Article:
By Christina VanGinkel
Introducing young children to bird watching can lead to a life long love of this fascinating hobby. In order to make sure that they are not overwhelmed with the technical end of things, introduce them to the idea with just the simplest of tools, a decent pair of binoculars, and a book identifying the local birds. A notebook to record their sightings and thoughts can also be given, providing them with an outlet for the birds they do see. Best yet, these are all the tools they will ever need. Bird watching does not require many expensive or complicated tools to start or continue.
Actually, besides the binoculars, a book to identify the birds they see, and a notebook to jot down the birds they wish to keep track of, the only other thing I can think of that they might want or need is an adult to go with them, especially when they venture outside of their own backyard. You can also bring along your own pair of binoculars, and who knows, you might just discover a love of bird watching yourself!
I heard or read somewhere else that one of the saddest facts about our children's education is that they often learn about the birds and wildlife of other countries through school, but often lack knowledge about what is in their very own backyards. The hobby of bird watching is such that it solves that dilemma, by awakening in kids the interest of what bird life is right out their very own back door. If you are knowledgeable about even a few of the birds that land on your feeders, start by getting them interested in those birds. Look them up together in a book that identifies the birds, and read about where the bird lives, what they eat, how they nest, how many and when they hatch their young, and often much more details than even those. If you happen to live along any migration route where geese or other birds travel, spring is a good time to catch site of those too. Again, a book identifying the facts of the bird's migration can be more interesting than you ever realized. If any local groups host artificial nesting platforms, those can also be fun for the kids to check out and learn about.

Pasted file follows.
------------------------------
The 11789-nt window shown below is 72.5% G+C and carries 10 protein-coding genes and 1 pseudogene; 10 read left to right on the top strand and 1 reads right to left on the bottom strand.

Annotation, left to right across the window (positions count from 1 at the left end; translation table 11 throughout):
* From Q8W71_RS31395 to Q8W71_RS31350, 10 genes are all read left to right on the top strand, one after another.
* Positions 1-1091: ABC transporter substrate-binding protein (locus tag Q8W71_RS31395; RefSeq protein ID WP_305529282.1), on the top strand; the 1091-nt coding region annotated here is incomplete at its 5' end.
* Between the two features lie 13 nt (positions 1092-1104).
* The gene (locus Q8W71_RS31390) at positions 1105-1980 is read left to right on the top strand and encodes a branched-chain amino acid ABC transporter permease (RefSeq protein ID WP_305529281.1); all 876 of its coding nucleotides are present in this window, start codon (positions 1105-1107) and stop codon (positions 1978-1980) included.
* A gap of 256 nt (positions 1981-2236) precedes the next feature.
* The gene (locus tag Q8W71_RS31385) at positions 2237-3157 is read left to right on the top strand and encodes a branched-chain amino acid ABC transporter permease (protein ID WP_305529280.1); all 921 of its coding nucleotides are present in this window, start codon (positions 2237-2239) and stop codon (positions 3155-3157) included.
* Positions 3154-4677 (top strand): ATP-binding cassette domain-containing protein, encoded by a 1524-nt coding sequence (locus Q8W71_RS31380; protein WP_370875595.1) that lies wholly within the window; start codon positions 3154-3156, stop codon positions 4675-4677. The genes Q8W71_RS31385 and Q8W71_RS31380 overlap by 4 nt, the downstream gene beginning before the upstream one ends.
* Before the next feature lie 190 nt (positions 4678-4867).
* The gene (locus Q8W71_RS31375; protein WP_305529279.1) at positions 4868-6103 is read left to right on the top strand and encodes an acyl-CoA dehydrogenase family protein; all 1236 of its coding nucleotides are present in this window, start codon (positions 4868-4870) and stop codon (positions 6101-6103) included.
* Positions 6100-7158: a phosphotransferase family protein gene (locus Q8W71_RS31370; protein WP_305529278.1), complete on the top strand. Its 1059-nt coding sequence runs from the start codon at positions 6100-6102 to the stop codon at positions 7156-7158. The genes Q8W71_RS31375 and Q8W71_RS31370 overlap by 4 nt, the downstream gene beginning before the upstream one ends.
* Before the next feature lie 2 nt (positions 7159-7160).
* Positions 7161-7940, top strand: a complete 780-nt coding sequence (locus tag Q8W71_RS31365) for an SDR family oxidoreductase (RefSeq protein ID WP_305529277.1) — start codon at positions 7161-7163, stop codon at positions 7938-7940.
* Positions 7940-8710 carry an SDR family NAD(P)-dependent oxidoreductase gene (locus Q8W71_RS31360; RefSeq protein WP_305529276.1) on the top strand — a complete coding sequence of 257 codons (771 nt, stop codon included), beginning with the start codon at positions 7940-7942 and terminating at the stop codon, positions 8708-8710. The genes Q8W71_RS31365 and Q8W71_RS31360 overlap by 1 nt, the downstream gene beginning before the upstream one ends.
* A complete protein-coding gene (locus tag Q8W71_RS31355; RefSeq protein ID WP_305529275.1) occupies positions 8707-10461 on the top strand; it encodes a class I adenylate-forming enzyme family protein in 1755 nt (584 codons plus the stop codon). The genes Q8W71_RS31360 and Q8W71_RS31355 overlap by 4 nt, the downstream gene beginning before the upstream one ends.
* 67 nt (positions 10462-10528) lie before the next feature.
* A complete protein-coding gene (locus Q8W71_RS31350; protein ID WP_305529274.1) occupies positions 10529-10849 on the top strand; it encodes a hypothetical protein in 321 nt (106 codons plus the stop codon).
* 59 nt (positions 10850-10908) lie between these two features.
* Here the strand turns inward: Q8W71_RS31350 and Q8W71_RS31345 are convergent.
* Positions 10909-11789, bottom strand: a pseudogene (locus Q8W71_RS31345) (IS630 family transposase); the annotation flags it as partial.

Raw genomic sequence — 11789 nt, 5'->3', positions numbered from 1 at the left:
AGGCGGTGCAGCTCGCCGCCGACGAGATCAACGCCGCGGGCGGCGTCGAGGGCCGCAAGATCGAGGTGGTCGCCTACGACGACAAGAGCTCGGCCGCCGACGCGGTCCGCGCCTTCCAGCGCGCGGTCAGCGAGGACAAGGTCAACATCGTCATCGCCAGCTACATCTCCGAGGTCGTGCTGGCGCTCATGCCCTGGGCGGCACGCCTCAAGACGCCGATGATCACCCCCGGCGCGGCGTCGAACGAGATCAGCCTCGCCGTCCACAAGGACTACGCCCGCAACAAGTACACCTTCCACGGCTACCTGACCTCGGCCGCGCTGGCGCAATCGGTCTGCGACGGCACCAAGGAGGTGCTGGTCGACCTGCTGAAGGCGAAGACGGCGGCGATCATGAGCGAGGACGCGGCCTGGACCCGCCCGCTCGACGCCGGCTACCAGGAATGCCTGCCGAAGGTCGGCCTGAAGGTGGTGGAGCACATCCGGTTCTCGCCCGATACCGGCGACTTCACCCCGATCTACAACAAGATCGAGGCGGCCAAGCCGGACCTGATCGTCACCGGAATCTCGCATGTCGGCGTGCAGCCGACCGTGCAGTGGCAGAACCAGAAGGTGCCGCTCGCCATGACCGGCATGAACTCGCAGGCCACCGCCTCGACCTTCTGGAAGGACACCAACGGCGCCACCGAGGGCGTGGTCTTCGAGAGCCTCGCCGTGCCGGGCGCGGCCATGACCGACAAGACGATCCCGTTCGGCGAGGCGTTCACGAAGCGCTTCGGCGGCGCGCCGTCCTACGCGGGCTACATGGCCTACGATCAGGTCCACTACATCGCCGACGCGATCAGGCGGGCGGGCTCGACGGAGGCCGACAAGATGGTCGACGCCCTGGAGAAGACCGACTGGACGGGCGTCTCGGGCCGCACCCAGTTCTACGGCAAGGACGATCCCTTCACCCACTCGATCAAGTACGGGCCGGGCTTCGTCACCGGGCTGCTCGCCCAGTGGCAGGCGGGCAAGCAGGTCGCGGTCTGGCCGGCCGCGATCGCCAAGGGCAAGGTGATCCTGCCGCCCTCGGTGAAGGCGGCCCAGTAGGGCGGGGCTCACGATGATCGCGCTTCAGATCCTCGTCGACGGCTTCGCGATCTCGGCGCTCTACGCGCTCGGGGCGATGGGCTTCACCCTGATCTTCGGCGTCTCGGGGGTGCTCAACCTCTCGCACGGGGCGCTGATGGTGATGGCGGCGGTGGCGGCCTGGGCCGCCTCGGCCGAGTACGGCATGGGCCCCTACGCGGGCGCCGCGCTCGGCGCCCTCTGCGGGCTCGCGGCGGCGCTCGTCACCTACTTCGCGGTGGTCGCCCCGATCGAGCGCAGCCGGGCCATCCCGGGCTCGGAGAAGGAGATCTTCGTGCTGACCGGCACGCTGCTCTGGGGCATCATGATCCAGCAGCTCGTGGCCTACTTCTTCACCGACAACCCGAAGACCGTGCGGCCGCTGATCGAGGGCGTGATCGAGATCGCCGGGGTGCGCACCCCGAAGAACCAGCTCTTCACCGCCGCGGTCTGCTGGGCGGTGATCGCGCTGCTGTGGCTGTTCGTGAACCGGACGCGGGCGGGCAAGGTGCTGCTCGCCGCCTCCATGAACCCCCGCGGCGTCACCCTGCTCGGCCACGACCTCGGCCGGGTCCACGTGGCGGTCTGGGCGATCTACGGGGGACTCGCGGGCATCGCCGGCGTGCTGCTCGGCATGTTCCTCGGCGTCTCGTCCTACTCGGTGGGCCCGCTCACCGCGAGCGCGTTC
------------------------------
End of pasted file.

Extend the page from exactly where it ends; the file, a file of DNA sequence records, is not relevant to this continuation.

A few good books to choose for any budding bird watcher include:
Backyard Bird Identification Guide
Backyard Bird Identification Guide (T.F.H. Wild Birds Series), by Jerry G. Walls is a field guide in an easy to carry size, that tells the bird watcher what to look for, common bird families, and how to identify over 90 of the most common birds, with over 120 photos to help illustrate what to look for.
Backyard Bird Watching for Kids: How to Attract, Feed, and Provide Homes for Birds
Backyard Bird Watching for Kids: How to Attract, Feed, and Provide Homes for Birds, by George H. Harrison and Kit Harrison, is ideal for the child, ages 8 – 14, who is going to start exploring the hobby of bird watching in their own backyard, and will continue on just in their backyards at least for a while. It will help them attract and keep a variety of birds that they might otherwise not have the opportunity to see. It touches onto other subjects too, such as photographing the birds that do stop by, and includes a log to keep track of the birds that they do see. The book is somewhat limited as to the variety of birds it lists, but it is a great book to start with.
If you cannot find either of these, look for one that is fully illustrated, to help make the identification process as fun and easy as possible. Also, consider an identification guide that offers a look at birds local to your specific area. I remember when my daughter was younger; we found a book that was all about birds native to the state of Wisconsin, which was where we lived.
If your child enjoys this hobby, consider heading out with them to a local park or zoological center to see if they can identify any other bird species besides those that you uncover in your own backyard. Even somewhere such as a public park, due to being home to different species of trees and plants, may offer a much wider range of birds than those you can find easily at home.